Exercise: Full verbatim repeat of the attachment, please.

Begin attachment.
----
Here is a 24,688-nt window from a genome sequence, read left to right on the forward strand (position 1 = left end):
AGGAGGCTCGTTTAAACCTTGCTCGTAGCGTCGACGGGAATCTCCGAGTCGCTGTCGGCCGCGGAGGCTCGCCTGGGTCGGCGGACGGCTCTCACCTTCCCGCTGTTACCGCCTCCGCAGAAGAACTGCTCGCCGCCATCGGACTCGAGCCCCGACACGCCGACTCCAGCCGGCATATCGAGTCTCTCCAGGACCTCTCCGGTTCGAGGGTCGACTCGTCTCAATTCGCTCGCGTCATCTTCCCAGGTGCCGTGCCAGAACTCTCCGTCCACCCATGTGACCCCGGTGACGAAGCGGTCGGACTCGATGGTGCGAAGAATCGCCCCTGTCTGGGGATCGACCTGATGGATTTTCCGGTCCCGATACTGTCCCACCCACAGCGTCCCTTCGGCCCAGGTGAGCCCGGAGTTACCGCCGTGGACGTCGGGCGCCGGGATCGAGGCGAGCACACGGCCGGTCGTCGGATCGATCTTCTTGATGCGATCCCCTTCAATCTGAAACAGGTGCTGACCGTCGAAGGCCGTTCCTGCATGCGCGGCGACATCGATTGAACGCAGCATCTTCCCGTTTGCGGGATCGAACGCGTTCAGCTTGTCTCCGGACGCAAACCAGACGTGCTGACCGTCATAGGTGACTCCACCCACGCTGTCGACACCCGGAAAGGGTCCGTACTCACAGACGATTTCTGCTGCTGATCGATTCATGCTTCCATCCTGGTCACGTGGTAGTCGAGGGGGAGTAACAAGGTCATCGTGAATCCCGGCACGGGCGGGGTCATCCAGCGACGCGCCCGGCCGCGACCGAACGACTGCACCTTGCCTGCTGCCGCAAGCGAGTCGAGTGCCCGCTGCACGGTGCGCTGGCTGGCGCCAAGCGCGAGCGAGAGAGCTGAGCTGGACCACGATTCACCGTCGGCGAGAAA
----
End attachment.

Here is a 24,688-nt window from a genome sequence, read left to right on the forward strand (position 1 = left end):
AGGAGGCTCGTTTAAACCTTGCTCGTAGCGTCGACGGGAATCTCCGAGTCGCTGTCGGCCGCGGAGGCTCGCCTGGGTCGGCGGACGGCTCTCACCTTCCCGCTGTTACCGCCTCCGCAGAAGAACTGCTCGCCGCCATCGGACTCGAGCCCCGACACGCCGACTCCAGCCGGCATATCGAGTCTCTCCAGGACCTCTCCGGTTCGAGGGTCGACTCGTCTCAATTCGCTCGCGTCATCTTCCCAGGTGCCGTGCCAGAACTCTCCGTCCACCCATGTGACCCCGGTGACGAAGCGGTCGGACTCGATGGTGCGAAGAATCGCCCCTGTCTGGGGATCGACCTGATGGATTTTCCGGTCCCGATACTGTCCCACCCACAGCGTCCCTTCGGCCCAGGTGAGCCCGGAGTTACCGCCGTGGACGTCGGGCGCCGGGATCGAGGCGAGCACACGGCCGGTCGTCGGATCGATCTTCTTGATGCGATCCCCTTCAATCTGAAACAGGTGCTGACCGTCGAAGGCCGTTCCTGCATGCGCGGCGACATCGATTGAACGCAGCATCTTCCCGTTTGCGGGATCGAACGCGTTCAGCTTGTCTCCGGACGCAAACCAGACGTGCTGACCGTCATAGGTGACTCCACCCACGCTGTCGACACCCGGAAAGGGTCCGTACTCACAGACGATTTCTGCTGCTGATCGATTCATGCTTCCATCCTGGTCACGTGGTAGTCGAGGGGGAGTAACAAGGTCATCGTGAATCCCGGCACGGGCGGGGTCATCCAGCGACGCGCCCGGCCGCGACCGAACGACTGCACCTTGCCTGCTGCCGCAAGCGAGTCGAGTGCCCGCTGCACGGTGCGCTGGCTGGCGCCAAGCGCGAGCGAGAGAGCTGAGCTGGACCACGATTCACCGTCGGCGAGAAA